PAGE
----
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By Brian Fees
Southern Tier Sports Report
If it wasn’t for Molly Craig’s coaches, family and friends she wouldn’t have even been at the national meet.

As she touched the wall first to win her second national title Craig realized what she had accomplished.

A lot had changed in the four years since Craig last won nationals in the 400 IM.

After winning in 2018, she got touched out at the wall in 2019 to take second. And, then Covid hit, changing everything for spring sports.

This year had been a struggle for Craig. An auto-immune disease had caused her times to slow all year long and she didn’t even plan on making the trip to nationals.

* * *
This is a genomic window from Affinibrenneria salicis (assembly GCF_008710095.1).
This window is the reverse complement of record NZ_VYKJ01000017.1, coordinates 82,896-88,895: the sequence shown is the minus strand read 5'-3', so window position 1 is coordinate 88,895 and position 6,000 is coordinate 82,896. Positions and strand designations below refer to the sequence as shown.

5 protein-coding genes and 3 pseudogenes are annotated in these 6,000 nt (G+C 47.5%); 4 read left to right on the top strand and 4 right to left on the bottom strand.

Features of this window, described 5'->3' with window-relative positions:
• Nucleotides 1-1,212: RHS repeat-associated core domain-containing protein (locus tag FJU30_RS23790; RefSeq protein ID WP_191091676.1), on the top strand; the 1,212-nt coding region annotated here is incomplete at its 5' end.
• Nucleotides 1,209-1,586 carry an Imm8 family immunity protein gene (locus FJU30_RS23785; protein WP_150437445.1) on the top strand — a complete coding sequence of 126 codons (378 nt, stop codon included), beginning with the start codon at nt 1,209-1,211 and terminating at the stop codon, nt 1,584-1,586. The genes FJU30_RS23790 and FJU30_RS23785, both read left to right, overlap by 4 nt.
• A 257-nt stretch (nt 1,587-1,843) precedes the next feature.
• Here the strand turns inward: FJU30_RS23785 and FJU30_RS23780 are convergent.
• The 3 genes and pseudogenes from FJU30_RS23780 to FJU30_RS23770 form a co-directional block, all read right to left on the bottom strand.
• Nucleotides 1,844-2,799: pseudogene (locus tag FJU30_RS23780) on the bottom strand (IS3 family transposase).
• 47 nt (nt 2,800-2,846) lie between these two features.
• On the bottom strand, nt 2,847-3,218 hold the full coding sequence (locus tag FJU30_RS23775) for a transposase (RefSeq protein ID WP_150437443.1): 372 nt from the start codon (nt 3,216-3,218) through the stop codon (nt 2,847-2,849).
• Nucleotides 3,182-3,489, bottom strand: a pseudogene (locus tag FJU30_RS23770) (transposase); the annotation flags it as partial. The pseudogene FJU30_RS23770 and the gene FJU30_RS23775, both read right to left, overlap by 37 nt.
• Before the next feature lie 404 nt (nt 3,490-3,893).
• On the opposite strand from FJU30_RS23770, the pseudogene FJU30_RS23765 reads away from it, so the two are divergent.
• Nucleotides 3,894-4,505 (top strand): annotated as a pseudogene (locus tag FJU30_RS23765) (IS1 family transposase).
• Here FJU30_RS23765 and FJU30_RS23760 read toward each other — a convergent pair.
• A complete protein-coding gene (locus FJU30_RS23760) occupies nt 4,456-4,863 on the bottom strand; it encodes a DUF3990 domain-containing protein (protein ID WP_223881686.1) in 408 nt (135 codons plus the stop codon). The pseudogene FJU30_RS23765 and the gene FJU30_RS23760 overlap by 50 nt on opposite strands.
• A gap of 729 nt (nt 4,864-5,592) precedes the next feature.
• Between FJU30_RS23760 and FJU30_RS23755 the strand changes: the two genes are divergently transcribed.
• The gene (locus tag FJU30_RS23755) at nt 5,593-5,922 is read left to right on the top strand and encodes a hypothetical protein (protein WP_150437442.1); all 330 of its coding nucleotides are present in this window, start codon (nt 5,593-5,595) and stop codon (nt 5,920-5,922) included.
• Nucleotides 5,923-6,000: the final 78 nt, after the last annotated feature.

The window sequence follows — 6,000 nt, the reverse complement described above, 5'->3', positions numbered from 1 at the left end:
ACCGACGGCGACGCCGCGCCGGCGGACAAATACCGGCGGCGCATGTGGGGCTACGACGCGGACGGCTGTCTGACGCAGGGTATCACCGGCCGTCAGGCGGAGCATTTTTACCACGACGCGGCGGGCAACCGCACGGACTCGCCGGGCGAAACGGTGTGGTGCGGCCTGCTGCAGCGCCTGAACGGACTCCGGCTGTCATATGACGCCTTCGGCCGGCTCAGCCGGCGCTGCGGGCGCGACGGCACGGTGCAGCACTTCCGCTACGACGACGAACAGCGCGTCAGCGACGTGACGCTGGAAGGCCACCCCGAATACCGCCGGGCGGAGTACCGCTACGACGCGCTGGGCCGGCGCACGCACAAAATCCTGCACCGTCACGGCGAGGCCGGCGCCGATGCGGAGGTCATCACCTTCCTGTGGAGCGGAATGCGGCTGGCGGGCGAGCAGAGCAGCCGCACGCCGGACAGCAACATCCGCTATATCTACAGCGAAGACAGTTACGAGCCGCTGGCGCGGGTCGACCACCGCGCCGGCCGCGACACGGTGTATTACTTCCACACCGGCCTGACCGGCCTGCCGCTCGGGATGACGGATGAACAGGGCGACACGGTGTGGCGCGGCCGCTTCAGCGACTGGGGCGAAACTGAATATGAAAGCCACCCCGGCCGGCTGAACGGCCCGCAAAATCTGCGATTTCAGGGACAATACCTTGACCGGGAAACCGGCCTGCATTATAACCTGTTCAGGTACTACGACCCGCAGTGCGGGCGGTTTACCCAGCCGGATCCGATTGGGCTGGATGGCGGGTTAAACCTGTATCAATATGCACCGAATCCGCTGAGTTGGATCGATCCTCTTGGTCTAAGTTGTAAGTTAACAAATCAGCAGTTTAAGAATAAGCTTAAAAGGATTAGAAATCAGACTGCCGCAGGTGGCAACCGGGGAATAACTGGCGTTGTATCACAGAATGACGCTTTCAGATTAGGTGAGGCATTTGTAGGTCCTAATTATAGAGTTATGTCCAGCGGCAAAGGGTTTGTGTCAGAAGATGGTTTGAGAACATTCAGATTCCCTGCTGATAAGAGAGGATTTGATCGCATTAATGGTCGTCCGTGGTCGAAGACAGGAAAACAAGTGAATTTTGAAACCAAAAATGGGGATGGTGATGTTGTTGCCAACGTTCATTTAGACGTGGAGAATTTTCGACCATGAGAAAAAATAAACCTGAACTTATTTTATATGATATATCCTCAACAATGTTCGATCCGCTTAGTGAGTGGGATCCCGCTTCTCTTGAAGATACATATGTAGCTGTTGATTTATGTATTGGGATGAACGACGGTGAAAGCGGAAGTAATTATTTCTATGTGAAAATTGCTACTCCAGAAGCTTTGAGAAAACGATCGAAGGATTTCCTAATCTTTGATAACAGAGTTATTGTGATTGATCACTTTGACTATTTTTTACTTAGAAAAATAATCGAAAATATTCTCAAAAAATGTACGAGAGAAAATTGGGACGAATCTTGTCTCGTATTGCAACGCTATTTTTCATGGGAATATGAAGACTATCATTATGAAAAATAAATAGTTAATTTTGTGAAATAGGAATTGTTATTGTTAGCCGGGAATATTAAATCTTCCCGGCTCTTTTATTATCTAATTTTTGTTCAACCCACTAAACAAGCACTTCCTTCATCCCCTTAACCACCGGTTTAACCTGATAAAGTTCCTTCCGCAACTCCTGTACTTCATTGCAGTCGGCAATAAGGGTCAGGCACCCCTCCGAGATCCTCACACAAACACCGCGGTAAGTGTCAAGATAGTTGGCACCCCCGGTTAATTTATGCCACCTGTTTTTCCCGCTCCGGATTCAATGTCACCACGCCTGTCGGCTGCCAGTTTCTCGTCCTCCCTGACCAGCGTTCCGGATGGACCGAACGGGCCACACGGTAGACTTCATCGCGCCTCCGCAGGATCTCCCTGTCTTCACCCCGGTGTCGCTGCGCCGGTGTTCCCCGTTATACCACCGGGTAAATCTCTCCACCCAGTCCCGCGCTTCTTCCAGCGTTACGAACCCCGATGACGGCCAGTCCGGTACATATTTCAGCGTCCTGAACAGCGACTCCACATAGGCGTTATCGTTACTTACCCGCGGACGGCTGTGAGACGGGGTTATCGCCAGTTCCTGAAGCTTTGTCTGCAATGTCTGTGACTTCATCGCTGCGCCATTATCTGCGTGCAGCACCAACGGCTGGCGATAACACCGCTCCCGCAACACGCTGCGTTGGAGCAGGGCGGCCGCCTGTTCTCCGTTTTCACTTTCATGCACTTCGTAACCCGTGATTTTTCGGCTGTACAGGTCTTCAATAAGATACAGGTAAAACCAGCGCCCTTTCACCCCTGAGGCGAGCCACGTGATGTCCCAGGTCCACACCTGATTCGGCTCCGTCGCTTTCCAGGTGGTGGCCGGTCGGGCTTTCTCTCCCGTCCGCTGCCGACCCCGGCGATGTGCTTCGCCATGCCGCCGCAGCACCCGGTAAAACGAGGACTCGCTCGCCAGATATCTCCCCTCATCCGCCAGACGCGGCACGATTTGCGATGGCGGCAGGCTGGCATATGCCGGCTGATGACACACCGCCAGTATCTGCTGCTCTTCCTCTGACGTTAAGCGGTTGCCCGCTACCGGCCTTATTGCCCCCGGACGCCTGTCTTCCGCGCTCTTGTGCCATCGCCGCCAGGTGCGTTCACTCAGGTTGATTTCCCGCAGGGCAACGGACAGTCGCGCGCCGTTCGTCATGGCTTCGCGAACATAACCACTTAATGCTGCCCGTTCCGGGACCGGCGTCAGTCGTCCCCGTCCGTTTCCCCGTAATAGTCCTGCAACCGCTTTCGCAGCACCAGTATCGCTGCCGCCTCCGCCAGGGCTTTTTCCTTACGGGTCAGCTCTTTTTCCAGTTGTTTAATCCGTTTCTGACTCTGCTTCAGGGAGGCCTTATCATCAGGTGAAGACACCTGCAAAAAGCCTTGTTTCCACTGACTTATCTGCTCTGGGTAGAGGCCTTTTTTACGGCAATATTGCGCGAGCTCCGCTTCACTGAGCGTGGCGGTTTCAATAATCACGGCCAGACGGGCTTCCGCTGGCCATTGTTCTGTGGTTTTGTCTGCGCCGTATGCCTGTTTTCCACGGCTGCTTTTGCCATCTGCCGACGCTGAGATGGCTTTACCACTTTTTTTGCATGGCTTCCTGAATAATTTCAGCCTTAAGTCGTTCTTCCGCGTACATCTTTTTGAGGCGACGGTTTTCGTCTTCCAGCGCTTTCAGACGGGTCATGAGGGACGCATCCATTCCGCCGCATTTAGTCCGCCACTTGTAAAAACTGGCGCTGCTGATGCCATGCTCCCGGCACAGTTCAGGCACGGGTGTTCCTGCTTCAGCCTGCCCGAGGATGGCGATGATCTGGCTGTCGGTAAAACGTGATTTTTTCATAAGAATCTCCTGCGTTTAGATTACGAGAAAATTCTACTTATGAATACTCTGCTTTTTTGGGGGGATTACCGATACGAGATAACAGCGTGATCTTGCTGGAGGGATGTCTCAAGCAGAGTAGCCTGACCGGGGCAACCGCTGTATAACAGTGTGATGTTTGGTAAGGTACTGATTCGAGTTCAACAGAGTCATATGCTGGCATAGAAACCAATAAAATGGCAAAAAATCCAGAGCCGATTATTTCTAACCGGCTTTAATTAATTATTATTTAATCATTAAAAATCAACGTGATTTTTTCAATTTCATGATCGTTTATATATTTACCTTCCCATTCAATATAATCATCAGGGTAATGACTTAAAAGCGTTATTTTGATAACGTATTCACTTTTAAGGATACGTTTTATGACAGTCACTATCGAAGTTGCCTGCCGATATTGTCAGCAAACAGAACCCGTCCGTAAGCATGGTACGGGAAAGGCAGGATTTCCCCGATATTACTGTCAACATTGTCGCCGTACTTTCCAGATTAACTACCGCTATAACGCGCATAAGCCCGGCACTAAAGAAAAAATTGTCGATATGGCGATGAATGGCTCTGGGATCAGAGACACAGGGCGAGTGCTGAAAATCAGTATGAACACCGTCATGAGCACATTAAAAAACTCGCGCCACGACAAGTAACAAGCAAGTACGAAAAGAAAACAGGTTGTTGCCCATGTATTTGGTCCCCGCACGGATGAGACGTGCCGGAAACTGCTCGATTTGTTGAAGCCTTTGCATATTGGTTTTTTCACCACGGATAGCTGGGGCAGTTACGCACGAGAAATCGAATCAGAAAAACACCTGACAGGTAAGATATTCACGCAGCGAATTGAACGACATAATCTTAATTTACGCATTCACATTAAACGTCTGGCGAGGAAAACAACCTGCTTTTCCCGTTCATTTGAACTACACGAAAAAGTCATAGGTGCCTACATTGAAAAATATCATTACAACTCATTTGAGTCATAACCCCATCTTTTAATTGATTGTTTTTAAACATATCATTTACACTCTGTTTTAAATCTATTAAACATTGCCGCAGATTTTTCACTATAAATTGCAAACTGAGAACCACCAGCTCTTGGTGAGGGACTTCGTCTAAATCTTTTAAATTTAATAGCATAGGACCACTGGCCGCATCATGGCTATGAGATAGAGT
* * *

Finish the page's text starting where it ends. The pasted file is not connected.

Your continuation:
“I missed the first half of the season basically dealing with auto immune stuff that came on in the fall,” Craig said. “I didn’t think I’d stay to finish the season, but I committed to stay through conference championships to see how it went.

“January I got Covid and was taken out of competitions and meets for another two weeks. I missed most of the meets this season and training was a lot different than I ever did it before. After the conference meet the coaches were like you should finish out through nationals. I talked to my family and friends and they convinced me to go.”

For Craig winning nationals is always a surprise, but this season really caught her off guard.

“Pretty surreal,” she said. “Because, I won my first one in 2018, got touched out in 2019, it was canceled the next year and it was nice to reclaim the title back in the same pool as when I was a freshman.